Fat is flavor.
How often have you heard chefs equate fatty goodness with deeply developed, satiating flavor?
Countless, I’m sure.
This simple recipe for “Crispy Chicken Thighs with Olives, Lemon and Fennel” from “Ad Hoc at Home” (Artisan) by Chef Thomas Keller is a prime example of just why they espouse that.
Chicken thighs get seared golden brown in a pan, then removed to a cooling rack. Peer into the pan and you’ll see a small pond of glistening, rendered liquid fat at the bottom.
Don’t be afraid.
Healthful, gym-rat me was tempted to pour out that fat, while good food-loving me was smacking my lips at the lusciousness pooling in the pan. In the end, the latter me won out, especially because Keller makes no mention in the recipe of cleaning out the pan before proceeding with the rest of the directions.
For good reason.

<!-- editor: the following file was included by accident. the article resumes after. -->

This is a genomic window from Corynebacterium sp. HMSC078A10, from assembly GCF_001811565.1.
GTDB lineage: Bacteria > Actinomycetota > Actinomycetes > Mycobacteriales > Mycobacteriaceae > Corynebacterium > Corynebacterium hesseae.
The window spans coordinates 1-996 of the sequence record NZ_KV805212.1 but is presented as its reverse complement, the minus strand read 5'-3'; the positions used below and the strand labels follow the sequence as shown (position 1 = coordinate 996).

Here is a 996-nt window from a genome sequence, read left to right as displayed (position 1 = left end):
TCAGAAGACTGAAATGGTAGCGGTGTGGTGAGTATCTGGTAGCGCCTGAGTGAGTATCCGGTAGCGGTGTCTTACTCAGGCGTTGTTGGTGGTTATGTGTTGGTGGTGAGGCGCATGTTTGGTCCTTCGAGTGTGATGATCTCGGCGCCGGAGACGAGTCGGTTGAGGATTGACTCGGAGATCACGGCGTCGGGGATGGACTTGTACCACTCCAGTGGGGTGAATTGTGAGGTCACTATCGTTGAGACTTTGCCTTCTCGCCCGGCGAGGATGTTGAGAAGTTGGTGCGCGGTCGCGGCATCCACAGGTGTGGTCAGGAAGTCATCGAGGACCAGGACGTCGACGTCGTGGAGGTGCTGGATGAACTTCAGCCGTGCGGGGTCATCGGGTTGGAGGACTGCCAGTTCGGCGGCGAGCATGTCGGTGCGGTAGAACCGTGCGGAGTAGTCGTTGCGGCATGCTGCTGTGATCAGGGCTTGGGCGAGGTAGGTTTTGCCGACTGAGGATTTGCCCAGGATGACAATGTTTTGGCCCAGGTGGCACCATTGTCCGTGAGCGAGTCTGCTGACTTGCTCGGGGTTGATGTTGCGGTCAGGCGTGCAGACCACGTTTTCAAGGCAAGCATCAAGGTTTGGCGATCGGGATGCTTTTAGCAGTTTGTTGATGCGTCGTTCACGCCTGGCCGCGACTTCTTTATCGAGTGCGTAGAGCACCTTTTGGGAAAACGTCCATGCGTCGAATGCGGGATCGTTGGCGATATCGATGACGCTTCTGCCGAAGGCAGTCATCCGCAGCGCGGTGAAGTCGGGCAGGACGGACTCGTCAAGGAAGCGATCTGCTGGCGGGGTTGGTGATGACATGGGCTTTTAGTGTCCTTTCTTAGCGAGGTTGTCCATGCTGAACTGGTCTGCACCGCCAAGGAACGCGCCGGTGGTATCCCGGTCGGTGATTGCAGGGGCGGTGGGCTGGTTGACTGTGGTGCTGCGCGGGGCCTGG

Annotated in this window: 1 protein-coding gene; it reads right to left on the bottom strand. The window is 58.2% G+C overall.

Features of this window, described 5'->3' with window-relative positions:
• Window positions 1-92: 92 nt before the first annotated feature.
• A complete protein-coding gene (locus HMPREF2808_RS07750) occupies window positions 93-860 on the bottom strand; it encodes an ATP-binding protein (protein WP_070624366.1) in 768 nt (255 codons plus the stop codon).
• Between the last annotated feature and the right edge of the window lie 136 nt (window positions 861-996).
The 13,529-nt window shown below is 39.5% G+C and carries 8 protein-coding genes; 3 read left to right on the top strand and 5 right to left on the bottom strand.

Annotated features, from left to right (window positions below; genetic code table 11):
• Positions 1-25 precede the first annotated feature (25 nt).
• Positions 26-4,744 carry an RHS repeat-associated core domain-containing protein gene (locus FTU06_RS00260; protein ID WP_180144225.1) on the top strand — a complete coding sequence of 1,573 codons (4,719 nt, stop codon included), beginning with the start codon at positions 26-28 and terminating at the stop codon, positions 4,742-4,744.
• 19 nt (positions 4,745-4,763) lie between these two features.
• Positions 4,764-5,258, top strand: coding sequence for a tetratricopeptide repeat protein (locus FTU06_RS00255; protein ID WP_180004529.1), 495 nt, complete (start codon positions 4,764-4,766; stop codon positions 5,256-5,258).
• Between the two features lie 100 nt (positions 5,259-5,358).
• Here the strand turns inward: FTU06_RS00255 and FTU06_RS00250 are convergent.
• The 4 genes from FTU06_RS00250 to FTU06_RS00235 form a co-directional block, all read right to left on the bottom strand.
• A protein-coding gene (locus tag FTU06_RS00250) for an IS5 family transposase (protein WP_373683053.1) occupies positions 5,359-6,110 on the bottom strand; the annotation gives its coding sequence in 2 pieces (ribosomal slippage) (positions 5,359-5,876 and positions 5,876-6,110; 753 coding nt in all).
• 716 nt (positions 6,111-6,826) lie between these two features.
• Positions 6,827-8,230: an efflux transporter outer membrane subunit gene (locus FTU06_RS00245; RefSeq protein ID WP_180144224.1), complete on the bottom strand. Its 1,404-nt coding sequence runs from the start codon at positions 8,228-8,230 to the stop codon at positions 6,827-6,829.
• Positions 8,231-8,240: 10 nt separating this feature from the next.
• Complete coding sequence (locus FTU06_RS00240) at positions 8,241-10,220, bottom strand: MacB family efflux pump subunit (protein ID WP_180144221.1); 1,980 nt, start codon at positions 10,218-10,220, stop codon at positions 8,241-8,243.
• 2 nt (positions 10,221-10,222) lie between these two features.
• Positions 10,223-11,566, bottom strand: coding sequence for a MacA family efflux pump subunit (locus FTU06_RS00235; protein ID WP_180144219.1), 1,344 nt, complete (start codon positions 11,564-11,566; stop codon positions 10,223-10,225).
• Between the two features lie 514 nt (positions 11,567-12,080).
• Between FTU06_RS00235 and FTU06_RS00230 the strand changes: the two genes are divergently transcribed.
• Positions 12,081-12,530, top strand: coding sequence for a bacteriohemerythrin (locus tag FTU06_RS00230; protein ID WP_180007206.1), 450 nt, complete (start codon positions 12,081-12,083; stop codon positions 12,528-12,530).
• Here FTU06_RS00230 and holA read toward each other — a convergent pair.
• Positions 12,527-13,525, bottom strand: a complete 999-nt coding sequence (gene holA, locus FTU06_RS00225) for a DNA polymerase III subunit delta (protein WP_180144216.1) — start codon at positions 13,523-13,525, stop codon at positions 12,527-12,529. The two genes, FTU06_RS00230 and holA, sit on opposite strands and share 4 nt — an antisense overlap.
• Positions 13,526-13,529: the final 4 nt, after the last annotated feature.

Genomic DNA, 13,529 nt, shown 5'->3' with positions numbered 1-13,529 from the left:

Into that liquid gold in the pan goes chopped garlic, onion and fennel, all of which soak up that marvelous chicken-y flavor imbued in all that fat. Pour in a little white wine, fleshy green olives, red pepper flakes, a couple bay leaves and thyme. Keller adds four strips of lemon zest; since I love lemon, I added strips from one entire lemon. Add chicken stock, and the chicken thighs, then bake until cooked through. For the crowning touch, place the entire pan under the broiler to crisp the chicken skin before serving.
It’s a comforting, one-pot dish with concentrated anise-citrus flavors of the Mediterranean.
Make it — and don’t touch that fat in the pan. Don’t even think about it. Just don’t.